The sole of this shoe remains unchanged from the v3 and is like a chiseled work of art from Michelangelo. It lacks a midfoot strike plate, but it’s added cushion negates the need for one.
The midsole is made of New Balance’s Fresh Foam which is as comfy as it sounds. It is a single piece of foam material that runs the shoe's full length. It's plusher than the usual platforms and delivers a cushioning that feels soft and comfortable on the underfoot.
With this feature, combined with its flexibility, it grants a ride that feels natural yet responsive and protective. It lacks sharper points and grooves that some technical shoes might have (think, Salomon’s Speedcross or Saucony’s Peregrine), but it’s grippy Vibram sole makes up for it.
As I traversed to the top of a peak in inches of snow and ran back down in a packed down trail, not one time did I doubt my step. Not once did I feel like my grip wasn’t there for me.
Now to the hypo-skin that New Balance has adopted in a few of it’s latest model shoes. The skin remains a positive, but on the 3rd version of the Hierro, it was just not breathable enough.
They removed the skin from covering the upper in entirety and replaced it with a breathable skin in just the right places. You still have the benefit of the quick clean hypo-skin but adding a breathable upper and loosening the upper removed all hot spots from my feet.
Midsole & outsole
A nice thick 33mm midsole with an 8mm drop provides a great ride. The transition is pretty seamless on a shoe that looks to be sturdier in nature.
The Fresh Foam offers plenty of cushion, and protects your foot from any rough terrain the trail throws your way. The outsole is Vibram and offers excellent traction. The best of the best.
This is a bonified trail running shoe. When people list off Altra, Hoka, North Face, and others, New Balance is often left out but has found it’s well-deserved place amongst the ranks with the new Hierro trail shoe.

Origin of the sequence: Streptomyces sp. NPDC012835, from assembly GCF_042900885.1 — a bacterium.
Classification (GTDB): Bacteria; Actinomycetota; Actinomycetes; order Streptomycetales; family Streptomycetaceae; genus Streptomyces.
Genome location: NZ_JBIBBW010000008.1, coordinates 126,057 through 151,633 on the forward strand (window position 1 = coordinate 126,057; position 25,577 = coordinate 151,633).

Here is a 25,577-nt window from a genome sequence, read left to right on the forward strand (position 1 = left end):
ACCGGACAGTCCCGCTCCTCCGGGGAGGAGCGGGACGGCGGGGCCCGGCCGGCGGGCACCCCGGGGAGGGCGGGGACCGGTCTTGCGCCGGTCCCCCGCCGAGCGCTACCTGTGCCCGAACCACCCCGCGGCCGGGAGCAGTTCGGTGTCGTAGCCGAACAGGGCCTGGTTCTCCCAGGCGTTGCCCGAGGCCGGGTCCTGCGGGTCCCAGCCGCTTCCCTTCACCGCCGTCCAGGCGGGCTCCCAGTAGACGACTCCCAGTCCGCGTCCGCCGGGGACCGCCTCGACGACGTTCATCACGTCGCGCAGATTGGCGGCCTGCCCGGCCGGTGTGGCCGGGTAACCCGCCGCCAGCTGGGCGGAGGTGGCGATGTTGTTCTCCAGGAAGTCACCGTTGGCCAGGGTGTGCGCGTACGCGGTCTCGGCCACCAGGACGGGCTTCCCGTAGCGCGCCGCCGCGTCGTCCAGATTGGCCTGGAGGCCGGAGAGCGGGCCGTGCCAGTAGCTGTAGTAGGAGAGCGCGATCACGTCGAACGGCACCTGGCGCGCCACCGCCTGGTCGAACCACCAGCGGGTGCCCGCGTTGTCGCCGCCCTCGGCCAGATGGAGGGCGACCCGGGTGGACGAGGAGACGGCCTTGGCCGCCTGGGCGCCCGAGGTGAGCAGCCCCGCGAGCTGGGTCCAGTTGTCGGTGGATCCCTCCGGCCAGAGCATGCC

Version 4 took the things I disliked about the 3rd version and fixed them right up. Version 4's fit and breathability are better this time.
Overall the shoe is great! The Toe-Protect is a nice touch of sturdier rubber to handle rocks and sticks like a champ.
If I were to point out any fault in this shoe, it would be the tight entrance. Thicker socks are what I normally wear, but I am hesitant to wear them due to the difficulty in getting the shoe on. That being said, it’s totally worth keeping debris out of the shoe.
Looking for a trail running shoe that will stand out from the rest? Looking for grip that will make sure you get home without a newfound ability to do the splits? Looking for a shoe that just simply does its job? The New Balance Hierrov4 is the one.
Not to mention that the shoe is light and comfortable enough to manage the roads well if you ever have to get to the trail — no need to throw a pair in the backpack and switch.
New Balance sets an even higher bar with the new Hierrov4. The improvements over the 3rd version are just the ticket. You would be hard pressed to find a trail running shoe more enjoyable and more capable than this.
This expert has been verified by RunRepeat. Reviews are neutral, unbiased and based on extensive testing.
- There was plenty of feedback on the upper of New Balance Fresh Foam Hierro V3 that said it was not well-ventilated. New Balance listened, and the upper on version four was updated to make way for better aeration. Previously, the entire upper was covered with the Hyposkin overlay. On the new version, the stretchy mesh underneath the Hyposkin is not totally covered. More laser-cut perforations were also made on the midfoot and forefoot to allow air to pass through easily.